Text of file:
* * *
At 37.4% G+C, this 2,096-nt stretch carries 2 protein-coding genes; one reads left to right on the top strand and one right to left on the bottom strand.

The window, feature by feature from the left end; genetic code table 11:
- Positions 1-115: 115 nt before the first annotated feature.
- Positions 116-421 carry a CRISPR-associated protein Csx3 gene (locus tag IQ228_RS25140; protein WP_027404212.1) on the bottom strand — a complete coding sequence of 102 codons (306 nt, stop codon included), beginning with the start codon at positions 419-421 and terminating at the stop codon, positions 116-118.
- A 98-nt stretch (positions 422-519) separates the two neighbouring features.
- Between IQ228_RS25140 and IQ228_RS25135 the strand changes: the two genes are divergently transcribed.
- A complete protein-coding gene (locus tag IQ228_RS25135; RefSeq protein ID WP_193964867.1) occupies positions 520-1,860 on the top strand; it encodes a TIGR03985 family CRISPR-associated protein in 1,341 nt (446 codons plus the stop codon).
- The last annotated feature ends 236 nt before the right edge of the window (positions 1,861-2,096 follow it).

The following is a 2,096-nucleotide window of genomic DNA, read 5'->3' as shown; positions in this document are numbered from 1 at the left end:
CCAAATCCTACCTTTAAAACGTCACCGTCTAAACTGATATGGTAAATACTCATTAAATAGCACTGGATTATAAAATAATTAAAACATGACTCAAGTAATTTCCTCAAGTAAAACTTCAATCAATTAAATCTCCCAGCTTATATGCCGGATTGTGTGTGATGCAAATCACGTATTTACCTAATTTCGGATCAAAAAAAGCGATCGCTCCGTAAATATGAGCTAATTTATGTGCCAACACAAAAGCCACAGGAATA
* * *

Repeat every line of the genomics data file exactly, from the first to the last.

At 37.4% G+C, this 2,096-nt stretch carries 2 protein-coding genes; one reads left to right on the top strand and one right to left on the bottom strand.

The window, feature by feature from the left end; genetic code table 11:
- Positions 1-115: 115 nt before the first annotated feature.
- Positions 116-421 carry a CRISPR-associated protein Csx3 gene (locus tag IQ228_RS25140; protein WP_027404212.1) on the bottom strand — a complete coding sequence of 102 codons (306 nt, stop codon included), beginning with the start codon at positions 419-421 and terminating at the stop codon, positions 116-118.
- A 98-nt stretch (positions 422-519) separates the two neighbouring features.
- Between IQ228_RS25140 and IQ228_RS25135 the strand changes: the two genes are divergently transcribed.
- A complete protein-coding gene (locus tag IQ228_RS25135; RefSeq protein ID WP_193964867.1) occupies positions 520-1,860 on the top strand; it encodes a TIGR03985 family CRISPR-associated protein in 1,341 nt (446 codons plus the stop codon).
- The last annotated feature ends 236 nt before the right edge of the window (positions 1,861-2,096 follow it).

The following is a 2,096-nucleotide window of genomic DNA, read 5'->3' as shown; positions in this document are numbered from 1 at the left end:
CCAAATCCTACCTTTAAAACGTCACCGTCTAAACTGATATGGTAAATACTCATTAAATAGCACTGGATTATAAAATAATTAAAACATGACTCAAGTAATTTCCTCAAGTAAAACTTCAATCAATTAAATCTCCCAGCTTATATGCCGGATTGTGTGTGATGCAAATCACGTATTTACCTAATTTCGGATCAAAAAAAGCGATCGCTCCGTAAATATGAGCTAATTTATGTGCCAACACAAAAGCCACAGGAATA